For the advanced version of this trick, you can also form your arms into a hoop and use them instead. This will work best with small to medium breeds as a Great Dane usually won’t fit through your arms. Using your arms, you will be able to create a dynamic movement while your dog is jumping through them. You can watch the video below as reference:
This trick can be part of a dog agility course that you can create in your own yard. Luring your dog over, under, and through obstacles is a great way to exercise his mind while building up more confidence.
3. Take a Bow
Take a bow is a trick that any dog of any size can learn. After this training, your dog will be able to bend down onto his front elbows with his butt poking up in the air. It looks pretty adorable and makes it seem like your dog is doing yoga. You will only need your dog’s favorite treats for this.
- Start this trick by standing in front of your dog while holding a treat in one hand. Show your dog the treat and get him into a standing position.
- Lower the treat to the ground while luring your dog’s nose. Try to get to the floor as close as possible and release the treat once your dog’s head is near the ground.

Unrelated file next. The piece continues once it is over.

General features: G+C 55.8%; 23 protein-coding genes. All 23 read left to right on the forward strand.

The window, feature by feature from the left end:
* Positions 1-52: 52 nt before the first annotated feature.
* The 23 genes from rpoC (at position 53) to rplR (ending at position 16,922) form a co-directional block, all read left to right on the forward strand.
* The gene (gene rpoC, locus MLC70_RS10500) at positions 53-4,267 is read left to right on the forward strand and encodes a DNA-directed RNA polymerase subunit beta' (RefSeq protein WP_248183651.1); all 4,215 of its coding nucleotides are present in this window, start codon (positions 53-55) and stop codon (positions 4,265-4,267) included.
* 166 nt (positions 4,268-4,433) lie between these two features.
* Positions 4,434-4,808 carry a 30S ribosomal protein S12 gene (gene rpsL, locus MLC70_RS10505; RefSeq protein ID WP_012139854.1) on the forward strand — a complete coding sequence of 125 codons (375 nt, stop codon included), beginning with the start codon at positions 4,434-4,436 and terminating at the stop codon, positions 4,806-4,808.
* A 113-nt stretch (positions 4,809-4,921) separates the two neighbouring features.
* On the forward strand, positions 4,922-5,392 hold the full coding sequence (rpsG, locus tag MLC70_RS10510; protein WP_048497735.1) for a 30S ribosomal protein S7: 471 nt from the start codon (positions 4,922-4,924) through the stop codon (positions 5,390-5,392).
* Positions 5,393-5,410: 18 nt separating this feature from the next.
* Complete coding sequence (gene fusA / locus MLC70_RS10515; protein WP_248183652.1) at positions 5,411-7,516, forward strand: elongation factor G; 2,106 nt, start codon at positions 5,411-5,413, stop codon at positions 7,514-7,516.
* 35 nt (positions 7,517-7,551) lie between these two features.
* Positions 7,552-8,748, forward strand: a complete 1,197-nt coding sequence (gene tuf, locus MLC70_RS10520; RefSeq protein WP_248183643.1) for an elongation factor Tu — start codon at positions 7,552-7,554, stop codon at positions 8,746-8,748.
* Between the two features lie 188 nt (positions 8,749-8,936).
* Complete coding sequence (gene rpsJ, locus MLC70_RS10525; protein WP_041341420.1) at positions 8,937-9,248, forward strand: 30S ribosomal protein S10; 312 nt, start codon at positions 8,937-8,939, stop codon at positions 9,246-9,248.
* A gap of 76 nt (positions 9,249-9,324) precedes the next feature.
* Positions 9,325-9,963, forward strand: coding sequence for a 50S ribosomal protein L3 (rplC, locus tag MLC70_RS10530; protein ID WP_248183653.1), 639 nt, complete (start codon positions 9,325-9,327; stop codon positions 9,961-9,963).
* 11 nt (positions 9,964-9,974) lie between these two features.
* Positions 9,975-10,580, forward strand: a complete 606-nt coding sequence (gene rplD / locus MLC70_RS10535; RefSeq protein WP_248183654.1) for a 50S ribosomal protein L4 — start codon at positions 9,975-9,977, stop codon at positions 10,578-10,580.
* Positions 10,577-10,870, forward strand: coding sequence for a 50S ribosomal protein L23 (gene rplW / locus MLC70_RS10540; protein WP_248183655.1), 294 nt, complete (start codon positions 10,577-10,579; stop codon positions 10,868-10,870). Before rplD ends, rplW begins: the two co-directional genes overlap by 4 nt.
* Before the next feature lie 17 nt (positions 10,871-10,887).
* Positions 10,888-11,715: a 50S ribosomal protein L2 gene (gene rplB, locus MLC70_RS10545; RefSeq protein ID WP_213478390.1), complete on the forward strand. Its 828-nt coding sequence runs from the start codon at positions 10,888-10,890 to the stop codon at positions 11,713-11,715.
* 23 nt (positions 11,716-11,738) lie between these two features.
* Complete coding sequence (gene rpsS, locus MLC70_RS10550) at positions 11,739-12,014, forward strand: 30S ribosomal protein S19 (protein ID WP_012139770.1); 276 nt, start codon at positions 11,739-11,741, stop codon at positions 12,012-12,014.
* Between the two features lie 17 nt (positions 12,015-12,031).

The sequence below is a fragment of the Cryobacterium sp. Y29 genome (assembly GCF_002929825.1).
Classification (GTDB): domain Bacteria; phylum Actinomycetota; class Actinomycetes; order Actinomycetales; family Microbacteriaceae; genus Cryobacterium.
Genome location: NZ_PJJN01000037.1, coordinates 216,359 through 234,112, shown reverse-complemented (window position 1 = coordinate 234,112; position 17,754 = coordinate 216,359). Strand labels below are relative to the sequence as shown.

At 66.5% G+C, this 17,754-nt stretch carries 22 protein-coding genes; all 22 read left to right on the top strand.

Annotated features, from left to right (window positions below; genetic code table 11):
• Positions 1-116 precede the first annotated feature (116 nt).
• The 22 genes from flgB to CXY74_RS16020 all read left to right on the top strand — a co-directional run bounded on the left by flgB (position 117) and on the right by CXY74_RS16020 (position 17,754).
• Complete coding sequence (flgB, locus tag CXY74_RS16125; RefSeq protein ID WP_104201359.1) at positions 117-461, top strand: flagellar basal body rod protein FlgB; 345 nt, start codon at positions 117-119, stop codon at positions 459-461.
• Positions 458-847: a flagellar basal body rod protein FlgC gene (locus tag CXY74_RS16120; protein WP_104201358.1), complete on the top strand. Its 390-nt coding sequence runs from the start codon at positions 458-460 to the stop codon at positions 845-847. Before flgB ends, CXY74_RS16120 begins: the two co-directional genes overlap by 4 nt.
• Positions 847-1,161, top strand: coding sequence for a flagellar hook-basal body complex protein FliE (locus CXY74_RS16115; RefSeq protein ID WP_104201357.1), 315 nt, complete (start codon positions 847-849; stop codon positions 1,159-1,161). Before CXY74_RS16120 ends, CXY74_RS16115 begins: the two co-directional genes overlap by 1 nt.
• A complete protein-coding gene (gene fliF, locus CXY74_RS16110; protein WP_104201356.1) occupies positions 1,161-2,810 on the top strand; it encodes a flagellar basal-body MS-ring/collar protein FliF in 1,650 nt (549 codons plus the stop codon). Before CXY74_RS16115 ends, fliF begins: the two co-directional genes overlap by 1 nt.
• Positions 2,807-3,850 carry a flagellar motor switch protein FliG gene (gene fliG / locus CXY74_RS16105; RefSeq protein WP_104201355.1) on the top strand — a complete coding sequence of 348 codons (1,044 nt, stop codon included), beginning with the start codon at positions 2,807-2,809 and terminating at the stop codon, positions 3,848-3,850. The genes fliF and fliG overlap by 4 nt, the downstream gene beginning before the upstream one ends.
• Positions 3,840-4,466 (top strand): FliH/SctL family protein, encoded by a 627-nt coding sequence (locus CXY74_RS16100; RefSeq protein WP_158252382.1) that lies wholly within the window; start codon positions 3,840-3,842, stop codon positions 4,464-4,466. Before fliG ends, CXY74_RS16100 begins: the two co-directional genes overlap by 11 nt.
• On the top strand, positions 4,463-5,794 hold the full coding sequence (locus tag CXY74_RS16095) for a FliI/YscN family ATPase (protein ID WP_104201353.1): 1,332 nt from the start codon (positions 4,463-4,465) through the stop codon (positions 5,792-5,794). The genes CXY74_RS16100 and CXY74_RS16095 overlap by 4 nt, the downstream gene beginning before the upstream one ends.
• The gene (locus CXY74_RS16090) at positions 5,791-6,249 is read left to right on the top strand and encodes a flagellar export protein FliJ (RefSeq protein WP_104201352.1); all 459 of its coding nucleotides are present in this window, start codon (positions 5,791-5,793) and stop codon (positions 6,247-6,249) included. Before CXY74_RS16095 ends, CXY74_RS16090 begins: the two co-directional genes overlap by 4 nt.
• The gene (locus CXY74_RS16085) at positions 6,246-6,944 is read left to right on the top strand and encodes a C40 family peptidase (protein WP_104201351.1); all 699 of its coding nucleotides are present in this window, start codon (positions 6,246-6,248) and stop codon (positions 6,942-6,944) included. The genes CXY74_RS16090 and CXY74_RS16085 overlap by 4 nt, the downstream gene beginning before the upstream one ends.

- Wait a bit longer each time until you release the treat which will make your dog paw your hand. Gently push the treat between your dog’s legs to encourage him to bend down. Reward any movement of the elbows in the right direction.
- Your dog will get lower and lower each time you repeat this. You will want to get him moving after the bow so he won’t be tempted to get into a lie-down position.
- Once he has learned to drop his shoulders completely, you can add a cue like “bow down” or “take a bow” and slowly fade out the luring with the treats until he does it on command.
4. Ring a Bell
This is by far the easiest trick of this list and only requires some dog treats and a bell (obviously). Many dog owners use the bell to potty train their dogs. The bell is being used as a signal that the dog needs to be going outside but for this exercise, we will just be using the association of the bell with treats.
- Start by getting your dog into a sit position and place the bell in front of him.
- Ring the bell and throw him a treat. Repeat this a couple of times.
- Wait a bit longer each time until you ring the bell and give him the chance to do it himself. He will quickly learn that if the bell is rung, he will get a treat.
- Once he rang the bell for the first time, praise him and wait the next time for him to ring it as he now made the connection. You can add a cue like “ring” or “bell” every time he rings it.
And that is it. It’s so easy and if you have a puppy and want to know how the potty bell is being trained, check out the video below: